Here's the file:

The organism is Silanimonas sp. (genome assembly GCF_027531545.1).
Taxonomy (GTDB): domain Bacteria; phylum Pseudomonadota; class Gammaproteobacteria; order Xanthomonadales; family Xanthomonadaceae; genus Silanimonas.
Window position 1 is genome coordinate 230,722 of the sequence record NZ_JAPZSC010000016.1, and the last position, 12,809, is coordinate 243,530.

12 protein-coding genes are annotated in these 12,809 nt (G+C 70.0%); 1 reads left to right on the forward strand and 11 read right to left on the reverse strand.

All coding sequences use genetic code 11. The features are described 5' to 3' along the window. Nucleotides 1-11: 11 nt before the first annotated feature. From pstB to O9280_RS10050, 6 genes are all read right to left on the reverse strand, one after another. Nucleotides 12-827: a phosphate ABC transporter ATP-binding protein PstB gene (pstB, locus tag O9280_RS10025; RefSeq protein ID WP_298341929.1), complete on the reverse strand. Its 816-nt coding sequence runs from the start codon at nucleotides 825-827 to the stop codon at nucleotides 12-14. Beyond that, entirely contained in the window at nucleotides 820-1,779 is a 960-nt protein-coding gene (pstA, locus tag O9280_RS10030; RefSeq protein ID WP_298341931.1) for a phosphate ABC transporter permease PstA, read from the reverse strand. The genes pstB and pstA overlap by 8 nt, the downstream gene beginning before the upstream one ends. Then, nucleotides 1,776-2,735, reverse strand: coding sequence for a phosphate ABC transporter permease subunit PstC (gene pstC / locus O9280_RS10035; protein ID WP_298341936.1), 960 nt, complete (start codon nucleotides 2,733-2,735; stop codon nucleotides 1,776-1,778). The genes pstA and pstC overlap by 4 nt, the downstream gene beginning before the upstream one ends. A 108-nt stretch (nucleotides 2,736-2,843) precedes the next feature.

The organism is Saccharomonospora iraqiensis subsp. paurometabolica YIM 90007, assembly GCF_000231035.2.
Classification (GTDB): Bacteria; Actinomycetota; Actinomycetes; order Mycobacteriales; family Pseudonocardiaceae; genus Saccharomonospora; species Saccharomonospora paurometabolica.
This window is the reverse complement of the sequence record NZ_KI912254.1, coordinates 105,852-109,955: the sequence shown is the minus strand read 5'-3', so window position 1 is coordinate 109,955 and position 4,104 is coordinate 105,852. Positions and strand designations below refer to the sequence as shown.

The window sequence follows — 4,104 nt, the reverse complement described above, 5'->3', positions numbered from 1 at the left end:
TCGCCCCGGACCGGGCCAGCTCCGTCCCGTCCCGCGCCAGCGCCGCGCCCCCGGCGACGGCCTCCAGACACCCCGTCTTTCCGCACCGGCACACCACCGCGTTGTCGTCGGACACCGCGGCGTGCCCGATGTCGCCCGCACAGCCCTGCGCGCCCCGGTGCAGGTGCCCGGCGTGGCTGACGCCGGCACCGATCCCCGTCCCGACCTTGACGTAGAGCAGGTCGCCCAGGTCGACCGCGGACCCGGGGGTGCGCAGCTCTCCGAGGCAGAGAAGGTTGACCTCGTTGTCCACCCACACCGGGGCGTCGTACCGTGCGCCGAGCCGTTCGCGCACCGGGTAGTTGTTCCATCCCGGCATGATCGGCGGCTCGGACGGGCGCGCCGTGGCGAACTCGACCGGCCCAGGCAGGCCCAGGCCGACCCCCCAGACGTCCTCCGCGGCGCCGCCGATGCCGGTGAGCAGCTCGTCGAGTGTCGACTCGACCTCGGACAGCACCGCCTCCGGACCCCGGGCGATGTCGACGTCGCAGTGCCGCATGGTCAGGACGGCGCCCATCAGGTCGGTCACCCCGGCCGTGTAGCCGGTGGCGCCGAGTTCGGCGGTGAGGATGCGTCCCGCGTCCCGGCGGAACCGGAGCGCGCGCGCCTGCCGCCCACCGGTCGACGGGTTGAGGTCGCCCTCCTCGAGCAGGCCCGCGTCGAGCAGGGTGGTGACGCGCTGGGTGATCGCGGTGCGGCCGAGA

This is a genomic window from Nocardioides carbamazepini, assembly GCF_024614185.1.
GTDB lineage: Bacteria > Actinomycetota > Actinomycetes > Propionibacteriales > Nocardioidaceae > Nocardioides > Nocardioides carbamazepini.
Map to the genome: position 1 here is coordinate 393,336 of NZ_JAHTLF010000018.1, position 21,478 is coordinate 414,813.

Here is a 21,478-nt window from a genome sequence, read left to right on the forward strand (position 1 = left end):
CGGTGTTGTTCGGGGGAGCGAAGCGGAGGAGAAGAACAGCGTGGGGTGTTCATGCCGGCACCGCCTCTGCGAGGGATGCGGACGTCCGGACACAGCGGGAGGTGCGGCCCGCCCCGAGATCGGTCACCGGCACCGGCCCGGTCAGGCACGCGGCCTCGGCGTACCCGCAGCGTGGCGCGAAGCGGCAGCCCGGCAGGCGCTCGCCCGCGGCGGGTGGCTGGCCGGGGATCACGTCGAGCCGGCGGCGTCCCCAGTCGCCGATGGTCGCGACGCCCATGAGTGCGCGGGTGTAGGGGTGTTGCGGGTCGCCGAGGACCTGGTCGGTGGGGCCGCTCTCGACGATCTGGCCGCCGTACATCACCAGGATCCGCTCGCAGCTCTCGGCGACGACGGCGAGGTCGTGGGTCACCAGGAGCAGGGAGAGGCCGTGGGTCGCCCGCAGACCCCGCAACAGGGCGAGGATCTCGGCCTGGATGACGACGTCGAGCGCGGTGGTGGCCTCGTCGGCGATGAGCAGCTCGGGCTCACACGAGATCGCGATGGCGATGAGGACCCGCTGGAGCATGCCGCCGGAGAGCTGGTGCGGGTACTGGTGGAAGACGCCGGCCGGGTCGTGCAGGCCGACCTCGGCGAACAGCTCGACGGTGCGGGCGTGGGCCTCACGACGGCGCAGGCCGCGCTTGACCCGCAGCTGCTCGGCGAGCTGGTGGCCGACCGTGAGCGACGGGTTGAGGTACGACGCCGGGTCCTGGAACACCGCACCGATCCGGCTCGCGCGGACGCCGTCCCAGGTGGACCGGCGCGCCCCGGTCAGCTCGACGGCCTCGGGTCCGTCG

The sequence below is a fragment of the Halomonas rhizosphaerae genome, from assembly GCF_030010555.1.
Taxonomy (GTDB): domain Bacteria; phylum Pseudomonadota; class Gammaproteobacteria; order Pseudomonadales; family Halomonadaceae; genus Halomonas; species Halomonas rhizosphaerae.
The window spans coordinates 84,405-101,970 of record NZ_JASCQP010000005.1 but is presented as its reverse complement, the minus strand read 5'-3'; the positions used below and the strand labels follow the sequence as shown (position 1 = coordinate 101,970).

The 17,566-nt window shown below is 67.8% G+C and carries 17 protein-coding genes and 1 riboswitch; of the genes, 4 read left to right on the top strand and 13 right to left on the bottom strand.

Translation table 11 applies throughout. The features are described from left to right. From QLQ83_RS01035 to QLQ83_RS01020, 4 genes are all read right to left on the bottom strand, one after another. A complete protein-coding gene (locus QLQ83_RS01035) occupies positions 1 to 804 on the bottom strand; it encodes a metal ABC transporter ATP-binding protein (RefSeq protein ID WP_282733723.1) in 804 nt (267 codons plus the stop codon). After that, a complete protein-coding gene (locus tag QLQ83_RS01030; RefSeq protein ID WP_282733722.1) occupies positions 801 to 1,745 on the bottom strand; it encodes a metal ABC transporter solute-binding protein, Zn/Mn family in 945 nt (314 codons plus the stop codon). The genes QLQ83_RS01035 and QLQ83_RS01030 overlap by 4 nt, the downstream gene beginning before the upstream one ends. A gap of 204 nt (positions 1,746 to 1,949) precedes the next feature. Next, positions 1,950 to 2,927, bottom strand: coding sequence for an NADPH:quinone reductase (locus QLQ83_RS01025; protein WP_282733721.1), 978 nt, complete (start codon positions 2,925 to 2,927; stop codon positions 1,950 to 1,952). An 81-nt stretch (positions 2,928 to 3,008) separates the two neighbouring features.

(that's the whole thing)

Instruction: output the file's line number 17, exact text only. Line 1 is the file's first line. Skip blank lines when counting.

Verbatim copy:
Taxonomy (GTDB): domain Bacteria; phylum Pseudomonadota; class Gammaproteobacteria; order Pseudomonadales; family Halomonadaceae; genus Halomonas; species Halomonas rhizosphaerae.